Finding a parking space in downtown Kent got a little bit easier Tuesday with the opening of the Portage Area Regional Transportation Authority's Kent Central Gateway parking deck at South DePeyster and Erie streets.
"It's great to finally be open," PARTA Director of Planning Bryan Smith said. "It was a long time coming and we're thrilled that people are finally able to use the deck."
By adding an additional 365 spots to downtown Kent and bringing the total number of spaces to 1,107, Kent officials, businesses and visitors expect the three levels of parking to alleviate parking woes that have come in hand with the addition of several shops and eateries to downtown Kent.
"(Parking) has been an issue, but the deck is open now and will give people one more reason to come to downtown," said Lori Wemhoff, executive director of the Kent Area Chamber of Commerce. "It really raises the bar for downtown Kent. If you're going to bring this level of business, retail and residential to a downtown, you've got to provide ample parking."
Parking rates have yet to be decided, and so PARTA is allowing the deck to be used at no cost until rates are finalized later this month, Smith said.
"Our goal is to have free parking for a limited time in May," he said. "Sometime in May, when we can get the equipment installed and up and running, we'll announce what the rates are, start selling monthly passes and hopefully have it all ready for summertime."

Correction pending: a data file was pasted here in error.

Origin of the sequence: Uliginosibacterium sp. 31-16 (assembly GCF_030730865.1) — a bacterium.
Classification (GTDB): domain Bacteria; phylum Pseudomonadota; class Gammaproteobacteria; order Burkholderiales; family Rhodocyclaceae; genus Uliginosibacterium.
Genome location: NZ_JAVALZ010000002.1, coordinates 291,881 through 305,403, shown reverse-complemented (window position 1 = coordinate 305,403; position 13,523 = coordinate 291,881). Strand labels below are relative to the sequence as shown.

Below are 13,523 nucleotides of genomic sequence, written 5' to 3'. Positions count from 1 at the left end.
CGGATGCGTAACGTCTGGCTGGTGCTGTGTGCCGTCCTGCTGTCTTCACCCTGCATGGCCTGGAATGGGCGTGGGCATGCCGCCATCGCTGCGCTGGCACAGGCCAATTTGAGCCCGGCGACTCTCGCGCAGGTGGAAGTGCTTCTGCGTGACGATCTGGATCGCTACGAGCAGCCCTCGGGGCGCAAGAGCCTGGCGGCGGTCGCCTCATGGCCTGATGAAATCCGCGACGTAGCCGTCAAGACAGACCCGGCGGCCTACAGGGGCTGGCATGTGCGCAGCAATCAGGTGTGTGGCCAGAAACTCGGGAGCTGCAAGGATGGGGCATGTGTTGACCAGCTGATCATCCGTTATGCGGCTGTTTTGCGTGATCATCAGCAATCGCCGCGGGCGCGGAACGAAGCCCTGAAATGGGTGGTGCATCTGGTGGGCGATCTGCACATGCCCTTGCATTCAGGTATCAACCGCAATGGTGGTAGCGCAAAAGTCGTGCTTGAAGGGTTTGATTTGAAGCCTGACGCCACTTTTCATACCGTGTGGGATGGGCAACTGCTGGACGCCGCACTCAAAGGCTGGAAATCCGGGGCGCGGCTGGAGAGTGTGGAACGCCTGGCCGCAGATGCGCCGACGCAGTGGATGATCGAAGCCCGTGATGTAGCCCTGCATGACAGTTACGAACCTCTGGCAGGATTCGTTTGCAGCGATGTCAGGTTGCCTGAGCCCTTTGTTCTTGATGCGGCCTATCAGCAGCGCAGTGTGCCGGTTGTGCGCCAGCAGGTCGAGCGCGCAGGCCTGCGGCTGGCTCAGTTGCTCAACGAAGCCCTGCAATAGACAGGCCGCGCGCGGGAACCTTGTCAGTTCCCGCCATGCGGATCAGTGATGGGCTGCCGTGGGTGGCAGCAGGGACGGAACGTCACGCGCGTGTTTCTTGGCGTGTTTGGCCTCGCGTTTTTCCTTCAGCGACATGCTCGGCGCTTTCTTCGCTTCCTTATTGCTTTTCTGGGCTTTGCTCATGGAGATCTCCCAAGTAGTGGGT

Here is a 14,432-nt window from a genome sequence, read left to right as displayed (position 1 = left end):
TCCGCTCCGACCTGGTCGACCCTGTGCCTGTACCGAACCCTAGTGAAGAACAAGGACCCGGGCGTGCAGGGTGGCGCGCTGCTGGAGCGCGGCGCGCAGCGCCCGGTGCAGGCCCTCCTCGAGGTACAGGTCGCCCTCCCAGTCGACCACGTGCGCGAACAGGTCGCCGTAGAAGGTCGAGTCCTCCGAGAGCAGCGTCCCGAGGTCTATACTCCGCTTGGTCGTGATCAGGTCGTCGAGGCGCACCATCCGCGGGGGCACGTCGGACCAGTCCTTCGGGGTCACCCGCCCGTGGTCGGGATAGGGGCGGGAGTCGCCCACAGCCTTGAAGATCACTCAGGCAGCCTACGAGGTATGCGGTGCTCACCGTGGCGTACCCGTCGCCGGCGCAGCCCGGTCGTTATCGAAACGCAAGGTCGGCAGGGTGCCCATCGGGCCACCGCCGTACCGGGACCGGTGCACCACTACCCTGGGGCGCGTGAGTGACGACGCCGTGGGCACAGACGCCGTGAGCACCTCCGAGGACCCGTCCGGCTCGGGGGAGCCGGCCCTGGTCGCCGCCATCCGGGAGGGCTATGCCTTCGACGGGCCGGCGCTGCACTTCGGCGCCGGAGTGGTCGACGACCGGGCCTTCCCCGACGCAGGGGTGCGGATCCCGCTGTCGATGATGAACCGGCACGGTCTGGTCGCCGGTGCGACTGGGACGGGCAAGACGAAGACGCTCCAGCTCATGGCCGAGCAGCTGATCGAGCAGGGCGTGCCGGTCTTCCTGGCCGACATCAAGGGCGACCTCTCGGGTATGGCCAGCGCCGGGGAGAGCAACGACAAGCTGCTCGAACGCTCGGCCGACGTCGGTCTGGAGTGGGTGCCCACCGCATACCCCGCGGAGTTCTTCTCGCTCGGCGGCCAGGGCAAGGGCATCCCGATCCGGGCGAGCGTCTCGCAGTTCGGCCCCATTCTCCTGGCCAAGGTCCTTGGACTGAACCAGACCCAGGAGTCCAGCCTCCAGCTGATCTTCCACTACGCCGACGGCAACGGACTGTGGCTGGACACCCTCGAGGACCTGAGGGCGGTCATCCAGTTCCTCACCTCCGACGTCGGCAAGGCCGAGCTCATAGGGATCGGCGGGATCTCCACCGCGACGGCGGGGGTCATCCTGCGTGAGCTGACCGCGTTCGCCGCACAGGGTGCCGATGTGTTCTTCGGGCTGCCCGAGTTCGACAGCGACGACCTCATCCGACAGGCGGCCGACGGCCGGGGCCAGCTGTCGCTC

The parking deck of the Kent Central Gateway represents just one function of the multimodal transit center. When the $26 million project is fully completed by August, it will also function as a transfer point PARTA for bus routes and will contain 5,600 square feet of retail and restaurant space with access from Erie Street.
The retail components have yet to be named as well. Smith said PARTA is looking at having a leasing agent and, with scale backs in design during the project's timeline, wants to make sure whatever businesses open in the facility make sense for the space and Kent.
The facility -- and the $20 million in stimulus funds that helped to build it -- served as the anchor to more than $110 million in downtown redevelopment.
The Kent Central Gateway, which also butts against Haymaker Parkway, sits at the connecting point between KSU's Esplanade and downtown Kent. When each of the projects are complete, pedestrians on Erie Street will be able to see KSU's Rockwell Hall from downtown.
"When the dust settles and the orange cones are gone, it's going to be absolutely seamless and one more variable that helps make Kent a destination," Wemhoff said.
Smith said the building serves as a testament to what can be done when people come together.
"It's not like we built this on our own, or would qualify for that grant without being able to bring everybody else to the table," he said. "It's a great day for the idea behind working together to achieve more than you could alone."
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